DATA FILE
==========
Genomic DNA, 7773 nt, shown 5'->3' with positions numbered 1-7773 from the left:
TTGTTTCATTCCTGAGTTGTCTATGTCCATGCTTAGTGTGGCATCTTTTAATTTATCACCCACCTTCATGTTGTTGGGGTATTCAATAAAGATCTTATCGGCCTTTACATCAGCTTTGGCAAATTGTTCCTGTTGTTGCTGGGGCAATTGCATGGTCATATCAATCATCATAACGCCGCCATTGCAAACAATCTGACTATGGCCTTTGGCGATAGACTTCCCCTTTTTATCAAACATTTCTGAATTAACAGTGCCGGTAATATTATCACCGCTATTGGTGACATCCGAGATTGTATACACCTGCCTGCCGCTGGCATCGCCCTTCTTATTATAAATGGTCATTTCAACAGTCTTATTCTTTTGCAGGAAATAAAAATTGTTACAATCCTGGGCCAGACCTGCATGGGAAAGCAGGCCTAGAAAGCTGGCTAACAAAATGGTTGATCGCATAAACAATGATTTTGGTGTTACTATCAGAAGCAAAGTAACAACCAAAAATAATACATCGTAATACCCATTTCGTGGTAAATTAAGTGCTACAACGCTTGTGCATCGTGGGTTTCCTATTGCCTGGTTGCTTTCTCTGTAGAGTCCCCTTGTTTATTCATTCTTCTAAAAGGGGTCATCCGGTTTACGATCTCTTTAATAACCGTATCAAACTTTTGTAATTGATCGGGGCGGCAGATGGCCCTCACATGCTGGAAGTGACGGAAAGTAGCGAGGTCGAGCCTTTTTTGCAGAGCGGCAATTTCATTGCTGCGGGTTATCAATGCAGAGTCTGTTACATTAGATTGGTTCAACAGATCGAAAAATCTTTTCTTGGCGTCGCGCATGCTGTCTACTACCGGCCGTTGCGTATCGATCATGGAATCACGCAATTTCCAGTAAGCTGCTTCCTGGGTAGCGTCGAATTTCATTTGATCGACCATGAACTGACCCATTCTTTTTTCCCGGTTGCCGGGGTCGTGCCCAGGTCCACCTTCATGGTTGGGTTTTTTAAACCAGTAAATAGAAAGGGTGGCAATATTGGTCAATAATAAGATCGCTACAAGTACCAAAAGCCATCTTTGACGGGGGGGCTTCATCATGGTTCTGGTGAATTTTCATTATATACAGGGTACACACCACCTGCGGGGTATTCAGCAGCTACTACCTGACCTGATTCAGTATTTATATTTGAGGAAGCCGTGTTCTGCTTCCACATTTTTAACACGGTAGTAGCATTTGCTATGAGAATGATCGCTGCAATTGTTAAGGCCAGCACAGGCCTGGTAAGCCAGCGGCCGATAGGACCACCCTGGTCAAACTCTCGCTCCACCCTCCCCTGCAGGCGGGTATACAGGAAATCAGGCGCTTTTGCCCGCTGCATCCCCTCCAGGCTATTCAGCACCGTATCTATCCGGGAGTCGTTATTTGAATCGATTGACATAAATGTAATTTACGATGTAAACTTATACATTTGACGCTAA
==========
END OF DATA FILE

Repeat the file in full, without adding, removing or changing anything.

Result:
Genomic DNA, 7773 nt, shown 5'->3' with positions numbered 1-7773 from the left:
TTGTTTCATTCCTGAGTTGTCTATGTCCATGCTTAGTGTGGCATCTTTTAATTTATCACCCACCTTCATGTTGTTGGGGTATTCAATAAAGATCTTATCGGCCTTTACATCAGCTTTGGCAAATTGTTCCTGTTGTTGCTGGGGCAATTGCATGGTCATATCAATCATCATAACGCCGCCATTGCAAACAATCTGACTATGGCCTTTGGCGATAGACTTCCCCTTTTTATCAAACATTTCTGAATTAACAGTGCCGGTAATATTATCACCGCTATTGGTGACATCCGAGATTGTATACACCTGCCTGCCGCTGGCATCGCCCTTCTTATTATAAATGGTCATTTCAACAGTCTTATTCTTTTGCAGGAAATAAAAATTGTTACAATCCTGGGCCAGACCTGCATGGGAAAGCAGGCCTAGAAAGCTGGCTAACAAAATGGTTGATCGCATAAACAATGATTTTGGTGTTACTATCAGAAGCAAAGTAACAACCAAAAATAATACATCGTAATACCCATTTCGTGGTAAATTAAGTGCTACAACGCTTGTGCATCGTGGGTTTCCTATTGCCTGGTTGCTTTCTCTGTAGAGTCCCCTTGTTTATTCATTCTTCTAAAAGGGGTCATCCGGTTTACGATCTCTTTAATAACCGTATCAAACTTTTGTAATTGATCGGGGCGGCAGATGGCCCTCACATGCTGGAAGTGACGGAAAGTAGCGAGGTCGAGCCTTTTTTGCAGAGCGGCAATTTCATTGCTGCGGGTTATCAATGCAGAGTCTGTTACATTAGATTGGTTCAACAGATCGAAAAATCTTTTCTTGGCGTCGCGCATGCTGTCTACTACCGGCCGTTGCGTATCGATCATGGAATCACGCAATTTCCAGTAAGCTGCTTCCTGGGTAGCGTCGAATTTCATTTGATCGACCATGAACTGACCCATTCTTTTTTCCCGGTTGCCGGGGTCGTGCCCAGGTCCACCTTCATGGTTGGGTTTTTTAAACCAGTAAATAGAAAGGGTGGCAATATTGGTCAATAATAAGATCGCTACAAGTACCAAAAGCCATCTTTGACGGGGGGGCTTCATCATGGTTCTGGTGAATTTTCATTATATACAGGGTACACACCACCTGCGGGGTATTCAGCAGCTACTACCTGACCTGATTCAGTATTTATATTTGAGGAAGCCGTGTTCTGCTTCCACATTTTTAACACGGTAGTAGCATTTGCTATGAGAATGATCGCTGCAATTGTTAAGGCCAGCACAGGCCTGGTAAGCCAGCGGCCGATAGGACCACCCTGGTCAAACTCTCGCTCCACCCTCCCCTGCAGGCGGGTATACAGGAAATCAGGCGCTTTTGCCCGCTGCATCCCCTCCAGGCTATTCAGCACCGTATCTATCCGGGAGTCGTTATTTGAATCGATTGACATAAATGTAATTTACGATGTAAACTTATACATTTGACGCTAA